What harm does over training do?
Overtraining is something that many people are facing nowadays. It hasn’t always been strictly hard exercise but has usually come from just pushing too hard in a few sets of just working out too frequently. Just putting too much strain on the body, going that extra unnecessary mile.
There are a few vital clues that our bodies give out when they have had enough and require some rest – or at least time off exercise all together (in the conventional sense). I believe movement and activity is always good but sometimes we need to take it easy with things like weight lifting, running, and other intense exercise.
Keep an eye out for when:
- Sleep becomes disturbed
- Digestion isn’t what it usually is
- Constant feeling of tension in neck and shoulder muscles
- Muscles feel heavy
This happens for a variety of reasons - our nervous system gets tired, and our muscle glycogen gets depleted leading us to feeling grumpy, irritable, tired, lethargic and like we don’t want to move – a sort of tired but wired feeling. Basically all the things that we do not want to feel especially when trying to look and feel healthy – the trouble is our nervous system needs a lot of time to repair, only good sleep, relaxation and food can help.
Muscle glycogen is another key factor – It is rapidly depleted with exercise to give you an idea just a few sets of sprints going all out will deplete a large proportion of your bodies stored muscle glycogen. This will take a lot of food to fill back up, and in most cases it is more than we can keep up with eating if exercising with intensity on a regular basis.
So in a nutshell the reason we need to take time off exercise is to replenish and nourish the nervous system and muscle glycogen.
There are various techniques I like to use to do this, most are simple and easy to implement into life.
- When exercising load up on fruit: before and after and for the days surrounding it – ever noticed a natural craving for sweet things after a heavy bout of exercise? This is your bodies natural craving for sugars which are anti-stress and glycogen replenishing. Go for tropical fruits like Pineapple, mango or things like berries and oranges. Blackstrap molasses is also a good nutritious sweetener.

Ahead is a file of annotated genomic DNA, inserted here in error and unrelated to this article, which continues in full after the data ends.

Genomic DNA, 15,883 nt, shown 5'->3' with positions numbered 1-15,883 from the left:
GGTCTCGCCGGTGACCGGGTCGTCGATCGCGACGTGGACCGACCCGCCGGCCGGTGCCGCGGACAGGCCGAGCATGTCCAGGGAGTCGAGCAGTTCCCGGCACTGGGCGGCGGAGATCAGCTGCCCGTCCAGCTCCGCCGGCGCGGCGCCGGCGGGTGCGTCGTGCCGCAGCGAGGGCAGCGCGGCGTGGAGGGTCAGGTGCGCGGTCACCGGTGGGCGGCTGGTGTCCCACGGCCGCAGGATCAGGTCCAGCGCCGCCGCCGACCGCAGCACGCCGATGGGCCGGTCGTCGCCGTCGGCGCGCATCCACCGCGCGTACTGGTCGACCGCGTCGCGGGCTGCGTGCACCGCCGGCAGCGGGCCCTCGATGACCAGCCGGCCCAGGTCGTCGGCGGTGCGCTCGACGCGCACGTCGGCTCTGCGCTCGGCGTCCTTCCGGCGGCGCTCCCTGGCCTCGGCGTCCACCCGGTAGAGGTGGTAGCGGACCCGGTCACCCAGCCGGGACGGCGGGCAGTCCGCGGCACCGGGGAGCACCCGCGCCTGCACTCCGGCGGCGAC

- Eat Good Carbs: Emphasise Potatoes, Brown Rice, Root Vegetables (parsnips, squash, beets etc) and Oats. These are all great sources of starch which is essential to replenish muscle glycogen around bouts of exercise. Make these easy to digest – don’t overload meals with fat and protein.
- Rest and Relax: Your nervous system needs time out so give your body treats like a regular massage or just doing 10 minutes of deep belly breathing a day is one of the best ways to calm and restore the nervous system. Your body needs down time – if you feel stressed and can’t sleep take it easy.
- Plenty of Sleep: Naps are great to, but try to clock in a good bout of sleep at night. I have recently found out how much difference sleeping in a dark room can make so switch off any appliances with lights and get some blackout blinds.
Pretty simple stuff but having awareness of your body is invaluable. Being aware of when we have pushed too far or when we need some time off is something not everyone has and is something that in reality it comes with experience. So watch out for the signs and listen to how your body feels when it comes to training. If you are suffering from insomnia or fatigue there is a very good chance it is down to your nervous system being overtaxed or chronically low muscle glycogen.